an inner ring assembly, the inner ring assembly including a sleeve mountable on a shaft to be supported by the roller bearing apparatus, and an inner ring member, the inner ring member including an inner race surface, and the inner ring member being supported on the sleeve so that the inner ring member is rotatable relative to the sleeve,
an outer ring member encircling the inner ring member, the outer ring member including an outer race surface, and the inner and outer ring members defining therebetween a raceway space,
an annular roller guide member positioned in the raceway space,
a plurality of rollers arranged in an axially inclined annular row in the raceway space, each of the rollers being supported by the inner and outer race surfaces, and each of the rollers including opposite inboard and outboard end faces, and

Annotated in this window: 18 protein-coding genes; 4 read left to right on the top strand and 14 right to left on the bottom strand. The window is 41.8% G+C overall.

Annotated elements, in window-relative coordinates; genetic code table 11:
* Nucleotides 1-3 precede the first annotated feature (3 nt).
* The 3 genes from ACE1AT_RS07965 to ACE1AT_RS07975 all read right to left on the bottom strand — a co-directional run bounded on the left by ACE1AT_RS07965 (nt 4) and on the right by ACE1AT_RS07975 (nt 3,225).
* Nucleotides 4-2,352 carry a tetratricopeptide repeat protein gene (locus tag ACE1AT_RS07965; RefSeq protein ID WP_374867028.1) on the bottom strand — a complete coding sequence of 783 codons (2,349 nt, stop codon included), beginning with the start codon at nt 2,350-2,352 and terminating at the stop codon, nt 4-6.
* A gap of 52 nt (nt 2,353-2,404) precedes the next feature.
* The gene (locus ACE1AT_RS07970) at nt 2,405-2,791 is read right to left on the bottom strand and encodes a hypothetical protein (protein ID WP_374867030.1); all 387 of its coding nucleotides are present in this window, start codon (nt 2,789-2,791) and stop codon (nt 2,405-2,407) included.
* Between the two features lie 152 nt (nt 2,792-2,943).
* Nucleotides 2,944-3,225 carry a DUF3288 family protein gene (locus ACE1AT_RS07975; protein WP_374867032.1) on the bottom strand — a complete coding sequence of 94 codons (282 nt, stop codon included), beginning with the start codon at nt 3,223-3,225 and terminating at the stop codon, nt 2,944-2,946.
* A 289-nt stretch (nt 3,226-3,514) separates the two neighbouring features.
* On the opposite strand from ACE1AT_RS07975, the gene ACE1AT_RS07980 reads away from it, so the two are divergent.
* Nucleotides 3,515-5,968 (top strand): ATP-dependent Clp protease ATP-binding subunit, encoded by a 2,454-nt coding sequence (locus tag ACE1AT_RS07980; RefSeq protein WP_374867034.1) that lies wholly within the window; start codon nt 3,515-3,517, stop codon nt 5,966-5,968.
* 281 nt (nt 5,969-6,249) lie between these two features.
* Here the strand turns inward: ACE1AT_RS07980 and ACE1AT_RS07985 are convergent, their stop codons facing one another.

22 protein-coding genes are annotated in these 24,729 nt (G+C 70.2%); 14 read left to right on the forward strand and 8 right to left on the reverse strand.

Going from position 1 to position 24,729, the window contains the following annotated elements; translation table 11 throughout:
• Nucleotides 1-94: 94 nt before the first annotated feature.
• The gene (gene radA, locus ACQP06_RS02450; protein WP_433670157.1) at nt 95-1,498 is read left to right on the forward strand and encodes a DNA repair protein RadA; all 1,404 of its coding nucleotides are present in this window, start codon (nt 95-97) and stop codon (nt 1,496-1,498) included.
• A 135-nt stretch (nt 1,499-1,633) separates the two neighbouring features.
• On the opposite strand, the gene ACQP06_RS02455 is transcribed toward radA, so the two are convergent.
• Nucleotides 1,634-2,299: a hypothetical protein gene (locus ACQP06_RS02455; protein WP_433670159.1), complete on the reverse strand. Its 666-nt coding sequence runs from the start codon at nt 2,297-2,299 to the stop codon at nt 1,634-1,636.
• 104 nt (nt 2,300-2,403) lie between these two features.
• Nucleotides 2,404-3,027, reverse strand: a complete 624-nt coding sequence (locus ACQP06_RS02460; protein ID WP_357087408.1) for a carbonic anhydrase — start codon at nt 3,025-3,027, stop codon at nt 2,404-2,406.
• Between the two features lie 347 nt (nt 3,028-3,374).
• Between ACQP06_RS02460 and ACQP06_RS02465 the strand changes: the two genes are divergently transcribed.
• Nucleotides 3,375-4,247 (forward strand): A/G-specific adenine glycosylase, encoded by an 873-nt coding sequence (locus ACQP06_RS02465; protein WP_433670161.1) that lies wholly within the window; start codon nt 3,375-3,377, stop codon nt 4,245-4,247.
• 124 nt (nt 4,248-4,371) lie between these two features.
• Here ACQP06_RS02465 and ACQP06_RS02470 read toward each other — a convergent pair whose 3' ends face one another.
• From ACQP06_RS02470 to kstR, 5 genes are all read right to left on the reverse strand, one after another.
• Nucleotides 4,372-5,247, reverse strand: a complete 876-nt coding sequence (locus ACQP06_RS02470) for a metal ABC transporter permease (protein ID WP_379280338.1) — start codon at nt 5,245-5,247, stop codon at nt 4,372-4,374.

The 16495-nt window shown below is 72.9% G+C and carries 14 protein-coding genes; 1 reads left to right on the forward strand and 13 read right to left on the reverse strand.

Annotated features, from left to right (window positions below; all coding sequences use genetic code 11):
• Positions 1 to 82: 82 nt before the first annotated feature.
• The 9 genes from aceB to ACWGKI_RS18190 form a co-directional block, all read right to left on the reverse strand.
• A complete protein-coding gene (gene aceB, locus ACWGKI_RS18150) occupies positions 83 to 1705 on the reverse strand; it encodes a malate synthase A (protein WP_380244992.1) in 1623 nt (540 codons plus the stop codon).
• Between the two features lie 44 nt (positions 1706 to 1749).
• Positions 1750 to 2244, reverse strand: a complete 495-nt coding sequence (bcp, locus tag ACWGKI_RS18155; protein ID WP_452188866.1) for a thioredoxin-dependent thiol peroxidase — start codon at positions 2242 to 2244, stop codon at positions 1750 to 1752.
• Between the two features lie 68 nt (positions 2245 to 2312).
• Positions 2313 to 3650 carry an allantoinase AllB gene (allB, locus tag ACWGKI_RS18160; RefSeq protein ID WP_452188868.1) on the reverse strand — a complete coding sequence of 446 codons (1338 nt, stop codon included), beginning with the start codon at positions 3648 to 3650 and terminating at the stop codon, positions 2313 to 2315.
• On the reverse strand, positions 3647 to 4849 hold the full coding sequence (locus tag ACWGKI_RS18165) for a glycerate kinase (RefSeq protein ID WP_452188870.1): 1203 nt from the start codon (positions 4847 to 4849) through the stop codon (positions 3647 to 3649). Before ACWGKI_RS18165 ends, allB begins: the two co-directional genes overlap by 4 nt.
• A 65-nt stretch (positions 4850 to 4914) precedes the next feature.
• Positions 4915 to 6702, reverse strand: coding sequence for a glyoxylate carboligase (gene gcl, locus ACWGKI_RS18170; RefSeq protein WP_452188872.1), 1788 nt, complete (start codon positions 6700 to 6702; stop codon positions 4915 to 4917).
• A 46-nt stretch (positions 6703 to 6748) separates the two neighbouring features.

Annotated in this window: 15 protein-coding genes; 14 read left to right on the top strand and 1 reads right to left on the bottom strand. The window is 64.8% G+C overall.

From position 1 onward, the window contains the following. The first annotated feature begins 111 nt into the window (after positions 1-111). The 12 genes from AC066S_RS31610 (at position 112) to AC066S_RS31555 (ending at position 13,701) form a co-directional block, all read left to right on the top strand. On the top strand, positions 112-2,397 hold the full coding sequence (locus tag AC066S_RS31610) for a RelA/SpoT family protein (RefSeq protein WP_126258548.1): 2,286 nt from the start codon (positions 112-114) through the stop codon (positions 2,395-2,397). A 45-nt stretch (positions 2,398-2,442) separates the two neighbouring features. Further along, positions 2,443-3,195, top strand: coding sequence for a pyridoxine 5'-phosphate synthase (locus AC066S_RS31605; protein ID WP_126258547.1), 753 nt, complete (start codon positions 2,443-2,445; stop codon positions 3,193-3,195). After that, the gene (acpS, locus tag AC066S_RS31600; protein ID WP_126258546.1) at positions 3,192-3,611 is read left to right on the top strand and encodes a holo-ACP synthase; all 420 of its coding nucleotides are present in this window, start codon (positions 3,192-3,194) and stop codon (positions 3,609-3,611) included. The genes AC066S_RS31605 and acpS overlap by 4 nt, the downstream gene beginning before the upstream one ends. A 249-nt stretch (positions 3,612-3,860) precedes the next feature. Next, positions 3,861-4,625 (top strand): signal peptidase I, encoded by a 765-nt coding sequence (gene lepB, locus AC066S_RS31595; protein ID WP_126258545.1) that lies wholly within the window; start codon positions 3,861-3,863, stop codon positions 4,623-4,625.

means for precessing the rollers and the inner ring member when the roller bearing apparatus is used in an oscillatory application, the means for precessing the rollers and the inner ring member including a plurality of circumferentially slanted roller seating surfaces on the roller guide member, the inboard end face of each of the rollers being seated against one of the circumferentially slanted roller seating surfaces, and a non-planar surface portion on each of the inboard end faces of the rollers, the circumferentially slanted roller seating surfaces on the annular guide member and the non-planar surface portions on the inboard end faces of the rollers cooperating to provide each of the rollers with a non-zero mean skew angle when the roller bearing apparatus is oscillated.
12. A roller bearing apparatus as set forth in claim 11 wherein the inboard end face of each of the rollers includes a frustoconical surface portion.